Trump's Plan for Selling Weapons to the Middle East

Members of Saudi security forces take part in a military parade in preparation for the annual Haj pilgrimage in the holy city of Mecca

While most Obama-era sales to the Middle East were fighter jets and helicopters, air defense systems and munitions top the list so far in the Trump presidency.

While the United States remains the main guarantor of Sunni Arab security, with the presence of naval, land and air forces in Bahrain, Kuwait, Qatar, the UAE, Oman, and Iraq, these countries have adopted a deliberate policy of diversifying their arms imports choosing to spend tens of billions of dollars on European or Russian weapon systems rather than on U.S.-made arms. Even Egypt, the recipient of a generous annual $1.3 billion in U.S. military aid, has tapped from its reserves and loaned from Gulf states and from suppliers in order to purchase at least $13 billions worth of weapon systems since 2013 from France, Germany, and Russia rather than from the United States.

At its core, this policy of diversification is designed to increase Arab leverage on the United States, to retain freedom of action and to hedge against possible U.S. regional retrenchment. Therefore, easing U.S. defense export regulations or reducing surcharge rates will not necessarily make much difference to the choices that these countries will make regarding the purchase of American versus non-American-made weapon systems.

Arms diversification reduces an over-dependency of the Arab countries on U.S.-supplied weapon systems that could be used to prevent their freedom of action. Being overly reliant on U.S. platforms, munitions, logistical and technical support could undermine the efficacy of military action at a time of increased Arab willingness to take their own initiative, sometimes in the face of American disapproval. The purchase of advanced European weapon systems demonstrates the futility of the United States trying to over-restrict military actions by the Arab countries in places like Yemen and Libya, whether by the administration or by Congress.

In addition, the competition that diversification creates between U.S. and European manufacturers for the Arab arms market continually pushes up the quality of the capabilities being offered. Arab purchasing power has helped them to undermine the level of U.S. restrictions on the types and the sophistication of the weapon systems released to them. Consequently, highly advanced U.S. weapon systems and munitions have been sold to countries like Saudi Arabia, the UAE, and Qatar, at a level that probably exceeds what would have been released if they were solely dependent on U.S. arms.

Buying substantial amounts of French, British, Russian and German-made weapon systems also serves to reinforce the security relationships between Egypt, the Gulf states, and these countries as a way to hedge against a possible weakening of America’s regional commitment. The Obama administration’s desire to pivot away from the region towards Asia reinforced the need for arms diversification by the Arab countries as a means to bolster their relations with other extra-regional powers who could possibly help guarantee their security. U.S. retrenchment from the Middle East is still not considered to be a far-fetched prospect.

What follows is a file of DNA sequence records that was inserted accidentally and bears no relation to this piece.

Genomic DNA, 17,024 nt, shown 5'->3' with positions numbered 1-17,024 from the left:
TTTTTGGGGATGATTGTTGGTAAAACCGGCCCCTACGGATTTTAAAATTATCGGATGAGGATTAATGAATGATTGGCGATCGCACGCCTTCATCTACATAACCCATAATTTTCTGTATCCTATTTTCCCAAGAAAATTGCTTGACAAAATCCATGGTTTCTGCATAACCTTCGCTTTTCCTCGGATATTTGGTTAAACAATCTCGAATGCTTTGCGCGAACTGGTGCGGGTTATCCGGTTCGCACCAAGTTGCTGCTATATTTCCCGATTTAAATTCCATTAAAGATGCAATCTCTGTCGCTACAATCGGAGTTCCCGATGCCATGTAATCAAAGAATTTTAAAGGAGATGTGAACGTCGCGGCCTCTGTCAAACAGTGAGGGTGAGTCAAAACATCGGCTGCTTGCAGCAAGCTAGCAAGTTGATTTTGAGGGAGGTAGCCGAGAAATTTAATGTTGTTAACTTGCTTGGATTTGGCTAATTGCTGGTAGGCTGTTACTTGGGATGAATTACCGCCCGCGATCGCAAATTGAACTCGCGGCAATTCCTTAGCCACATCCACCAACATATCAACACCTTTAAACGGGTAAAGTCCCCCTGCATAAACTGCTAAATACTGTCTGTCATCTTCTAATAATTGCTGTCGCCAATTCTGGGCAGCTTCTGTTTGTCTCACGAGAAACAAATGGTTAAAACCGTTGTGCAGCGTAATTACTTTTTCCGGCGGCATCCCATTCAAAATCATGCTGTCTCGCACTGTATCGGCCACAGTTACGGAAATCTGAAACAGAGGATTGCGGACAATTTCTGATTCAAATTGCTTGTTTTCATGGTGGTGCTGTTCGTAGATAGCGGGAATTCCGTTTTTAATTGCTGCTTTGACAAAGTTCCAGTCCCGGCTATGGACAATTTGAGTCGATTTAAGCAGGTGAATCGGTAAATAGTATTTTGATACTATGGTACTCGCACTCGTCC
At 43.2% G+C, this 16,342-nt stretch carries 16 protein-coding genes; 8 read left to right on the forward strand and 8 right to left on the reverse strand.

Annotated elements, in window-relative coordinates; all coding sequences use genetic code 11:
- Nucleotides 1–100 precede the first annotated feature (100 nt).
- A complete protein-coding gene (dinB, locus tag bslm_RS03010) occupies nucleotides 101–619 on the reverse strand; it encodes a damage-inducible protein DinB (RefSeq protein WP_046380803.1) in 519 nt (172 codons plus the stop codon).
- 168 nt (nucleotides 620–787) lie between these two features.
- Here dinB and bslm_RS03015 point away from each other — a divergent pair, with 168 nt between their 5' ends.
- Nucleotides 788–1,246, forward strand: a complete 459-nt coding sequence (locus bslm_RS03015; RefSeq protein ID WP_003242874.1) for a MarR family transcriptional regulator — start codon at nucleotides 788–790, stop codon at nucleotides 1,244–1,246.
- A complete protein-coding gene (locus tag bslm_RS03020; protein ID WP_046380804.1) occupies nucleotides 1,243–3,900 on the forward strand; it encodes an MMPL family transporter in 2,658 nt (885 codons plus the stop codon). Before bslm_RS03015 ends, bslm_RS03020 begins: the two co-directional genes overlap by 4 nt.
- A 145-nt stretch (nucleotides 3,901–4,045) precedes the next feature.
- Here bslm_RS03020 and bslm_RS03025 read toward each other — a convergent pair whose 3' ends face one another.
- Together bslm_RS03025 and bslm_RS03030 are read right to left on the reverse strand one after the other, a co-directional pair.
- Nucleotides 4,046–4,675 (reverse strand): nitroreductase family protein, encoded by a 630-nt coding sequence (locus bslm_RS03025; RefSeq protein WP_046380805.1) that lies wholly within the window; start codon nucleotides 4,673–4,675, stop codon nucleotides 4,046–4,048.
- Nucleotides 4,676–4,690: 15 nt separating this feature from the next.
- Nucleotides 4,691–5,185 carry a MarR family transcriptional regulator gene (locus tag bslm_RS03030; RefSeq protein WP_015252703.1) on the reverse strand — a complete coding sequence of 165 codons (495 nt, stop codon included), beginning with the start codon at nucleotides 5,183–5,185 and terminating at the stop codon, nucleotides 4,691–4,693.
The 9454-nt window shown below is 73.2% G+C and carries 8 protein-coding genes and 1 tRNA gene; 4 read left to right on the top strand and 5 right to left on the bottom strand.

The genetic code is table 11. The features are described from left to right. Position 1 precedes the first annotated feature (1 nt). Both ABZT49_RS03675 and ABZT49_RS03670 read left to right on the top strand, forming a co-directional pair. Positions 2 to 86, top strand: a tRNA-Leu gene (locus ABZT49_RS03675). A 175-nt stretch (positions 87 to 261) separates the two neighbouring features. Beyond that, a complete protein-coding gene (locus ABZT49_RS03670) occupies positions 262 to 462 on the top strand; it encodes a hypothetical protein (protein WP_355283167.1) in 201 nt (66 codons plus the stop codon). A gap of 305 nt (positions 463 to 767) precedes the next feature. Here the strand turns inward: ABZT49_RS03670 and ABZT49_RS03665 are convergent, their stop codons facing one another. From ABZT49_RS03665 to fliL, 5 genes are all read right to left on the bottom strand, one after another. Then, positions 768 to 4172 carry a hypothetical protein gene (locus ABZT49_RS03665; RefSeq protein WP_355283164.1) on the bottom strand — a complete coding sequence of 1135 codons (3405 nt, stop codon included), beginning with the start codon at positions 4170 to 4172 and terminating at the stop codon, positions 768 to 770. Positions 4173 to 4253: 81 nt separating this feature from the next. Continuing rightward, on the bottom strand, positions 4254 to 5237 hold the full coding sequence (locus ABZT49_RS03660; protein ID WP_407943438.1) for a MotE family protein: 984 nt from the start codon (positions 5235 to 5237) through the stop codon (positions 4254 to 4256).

Political goals obviously play an important role in the degree of arms diversification. Qatar has attempted to overcome its regional isolation by purchasing arms abroad to enhance multiple partnerships. It has recently negotiated deals with the United States for thirty-six F-15s ($6.2 billion) and precision-guided munitions ($300 million), with the UK for twenty-four Eurofighters ($6.7 billion), with Italy for helicopters ($3 billion) and for warships ($5 billion). In addition, it has negotiated deals with its regional partner Turkey ($700 million) as well as with Norway ($1.9 billion).


Increasing or even retaining the significant contribution of foreign-military sales to America’s economy will require continued substantial orders from the Middle East and Asia. Overall, Arab demand for expensive U.S.-made major weapon systems may, however, have peaked for the time being, following the extensive sales of the past decade. In the major categories of airplanes, helicopters, warships and air-defense systems the Arab clients are probably at or close to their capacity limits. With residue demands being shared among multiple arms exporters in line with the Arab policy of diversification.

The variance between the Trump administration’s desire to increase arms sales to the Middle East and the declining regional demand for what the United States presently markets, will require something more than expeditious export approvals or a reduced surcharge. The president will in all likelihood bring pressure to bear on Arab leaders to “buy American” as a price for continued U.S. security guarantees to the countries of the region. In addition, his administration looks set to create new opportunities for arms exports through the release of advanced capabilities hitherto denied to the Arab countries, including the F-35 fifth-generation fighter jet and armed drones.

The release of these capabilities is obviously problematic from the viewpoint of America’s commitment to Israel’s Qualitative Military Edge (QME). Declining arms exports in combination with the pressures from Saudi Arabia, the UAE as well as from Lockheed Martin, is tilting the balance in favor of selling the F-35 fighter to the Arab countries. This could indeed contribute considerably to keeping the Middle East as a major arms market in the years to come.